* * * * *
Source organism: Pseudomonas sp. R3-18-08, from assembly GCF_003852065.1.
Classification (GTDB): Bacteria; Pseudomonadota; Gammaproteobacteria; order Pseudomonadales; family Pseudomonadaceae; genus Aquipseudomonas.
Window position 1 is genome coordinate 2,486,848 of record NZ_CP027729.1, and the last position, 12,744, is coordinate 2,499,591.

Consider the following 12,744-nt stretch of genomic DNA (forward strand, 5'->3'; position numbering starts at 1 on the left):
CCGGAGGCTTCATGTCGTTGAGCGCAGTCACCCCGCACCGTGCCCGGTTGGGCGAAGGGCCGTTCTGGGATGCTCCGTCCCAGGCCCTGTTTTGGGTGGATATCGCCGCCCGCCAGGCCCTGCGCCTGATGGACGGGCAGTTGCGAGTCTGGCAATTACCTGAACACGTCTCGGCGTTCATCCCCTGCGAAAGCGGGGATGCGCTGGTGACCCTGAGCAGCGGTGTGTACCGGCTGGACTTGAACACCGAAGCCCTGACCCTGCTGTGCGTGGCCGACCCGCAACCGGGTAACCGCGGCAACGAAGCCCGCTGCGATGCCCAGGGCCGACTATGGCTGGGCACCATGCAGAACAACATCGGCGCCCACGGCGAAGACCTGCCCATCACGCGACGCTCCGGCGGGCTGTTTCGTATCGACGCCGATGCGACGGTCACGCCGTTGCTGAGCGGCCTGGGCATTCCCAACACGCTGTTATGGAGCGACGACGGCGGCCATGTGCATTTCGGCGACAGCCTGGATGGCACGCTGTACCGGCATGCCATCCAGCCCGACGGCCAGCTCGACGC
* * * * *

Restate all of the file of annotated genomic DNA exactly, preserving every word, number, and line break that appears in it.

Source organism: Pseudomonas sp. R3-18-08, from assembly GCF_003852065.1.
Classification (GTDB): Bacteria; Pseudomonadota; Gammaproteobacteria; order Pseudomonadales; family Pseudomonadaceae; genus Aquipseudomonas.
Window position 1 is genome coordinate 2,486,848 of record NZ_CP027729.1, and the last position, 12,744, is coordinate 2,499,591.

Consider the following 12,744-nt stretch of genomic DNA (forward strand, 5'->3'; position numbering starts at 1 on the left):
CCGGAGGCTTCATGTCGTTGAGCGCAGTCACCCCGCACCGTGCCCGGTTGGGCGAAGGGCCGTTCTGGGATGCTCCGTCCCAGGCCCTGTTTTGGGTGGATATCGCCGCCCGCCAGGCCCTGCGCCTGATGGACGGGCAGTTGCGAGTCTGGCAATTACCTGAACACGTCTCGGCGTTCATCCCCTGCGAAAGCGGGGATGCGCTGGTGACCCTGAGCAGCGGTGTGTACCGGCTGGACTTGAACACCGAAGCCCTGACCCTGCTGTGCGTGGCCGACCCGCAACCGGGTAACCGCGGCAACGAAGCCCGCTGCGATGCCCAGGGCCGACTATGGCTGGGCACCATGCAGAACAACATCGGCGCCCACGGCGAAGACCTGCCCATCACGCGACGCTCCGGCGGGCTGTTTCGTATCGACGCCGATGCGACGGTCACGCCGTTGCTGAGCGGCCTGGGCATTCCCAACACGCTGTTATGGAGCGACGACGGCGGCCATGTGCATTTCGGCGACAGCCTGGATGGCACGCTGTACCGGCATGCCATCCAGCCCGACGGCCAGCTCGACGC